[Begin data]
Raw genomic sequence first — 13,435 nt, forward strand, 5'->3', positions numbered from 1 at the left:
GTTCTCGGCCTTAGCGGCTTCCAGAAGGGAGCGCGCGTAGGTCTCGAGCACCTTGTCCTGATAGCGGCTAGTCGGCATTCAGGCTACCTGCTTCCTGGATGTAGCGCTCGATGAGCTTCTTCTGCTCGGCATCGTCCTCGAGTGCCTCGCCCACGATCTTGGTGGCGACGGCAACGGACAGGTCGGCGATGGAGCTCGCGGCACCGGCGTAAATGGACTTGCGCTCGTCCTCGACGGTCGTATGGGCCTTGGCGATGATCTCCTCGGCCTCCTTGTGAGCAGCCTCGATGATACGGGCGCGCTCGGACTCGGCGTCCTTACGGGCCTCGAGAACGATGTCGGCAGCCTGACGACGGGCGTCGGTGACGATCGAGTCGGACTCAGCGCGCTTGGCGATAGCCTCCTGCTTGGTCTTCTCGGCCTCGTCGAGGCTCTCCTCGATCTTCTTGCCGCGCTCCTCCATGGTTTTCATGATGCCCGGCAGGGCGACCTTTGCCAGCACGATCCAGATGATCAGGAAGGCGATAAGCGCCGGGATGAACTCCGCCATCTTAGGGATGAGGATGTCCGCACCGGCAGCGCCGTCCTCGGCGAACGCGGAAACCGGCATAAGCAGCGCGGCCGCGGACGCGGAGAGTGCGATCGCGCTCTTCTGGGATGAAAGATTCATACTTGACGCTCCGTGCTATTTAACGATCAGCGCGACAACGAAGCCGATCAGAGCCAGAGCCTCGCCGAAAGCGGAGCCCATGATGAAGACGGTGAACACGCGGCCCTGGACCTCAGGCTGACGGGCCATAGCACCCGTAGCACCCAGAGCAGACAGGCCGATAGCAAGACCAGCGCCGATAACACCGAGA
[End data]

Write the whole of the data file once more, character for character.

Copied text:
Raw genomic sequence first — 13,435 nt, forward strand, 5'->3', positions numbered from 1 at the left:
GTTCTCGGCCTTAGCGGCTTCCAGAAGGGAGCGCGCGTAGGTCTCGAGCACCTTGTCCTGATAGCGGCTAGTCGGCATTCAGGCTACCTGCTTCCTGGATGTAGCGCTCGATGAGCTTCTTCTGCTCGGCATCGTCCTCGAGTGCCTCGCCCACGATCTTGGTGGCGACGGCAACGGACAGGTCGGCGATGGAGCTCGCGGCACCGGCGTAAATGGACTTGCGCTCGTCCTCGACGGTCGTATGGGCCTTGGCGATGATCTCCTCGGCCTCCTTGTGAGCAGCCTCGATGATACGGGCGCGCTCGGACTCGGCGTCCTTACGGGCCTCGAGAACGATGTCGGCAGCCTGACGACGGGCGTCGGTGACGATCGAGTCGGACTCAGCGCGCTTGGCGATAGCCTCCTGCTTGGTCTTCTCGGCCTCGTCGAGGCTCTCCTCGATCTTCTTGCCGCGCTCCTCCATGGTTTTCATGATGCCCGGCAGGGCGACCTTTGCCAGCACGATCCAGATGATCAGGAAGGCGATAAGCGCCGGGATGAACTCCGCCATCTTAGGGATGAGGATGTCCGCACCGGCAGCGCCGTCCTCGGCGAACGCGGAAACCGGCATAAGCAGCGCGGCCGCGGACGCGGAGAGTGCGATCGCGCTCTTCTGGGATGAAAGATTCATACTTGACGCTCCGTGCTATTTAACGATCAGCGCGACAACGAAGCCGATCAGAGCCAGAGCCTCGCCGAAAGCGGAGCCCATGATGAAGACGGTGAACACGCGGCCCTGGACCTCAGGCTGACGGGCCATAGCACCCGTAGCACCCAGAGCAGACAGGCCGATAGCAAGACCAGCGCCGATAACACCGAGA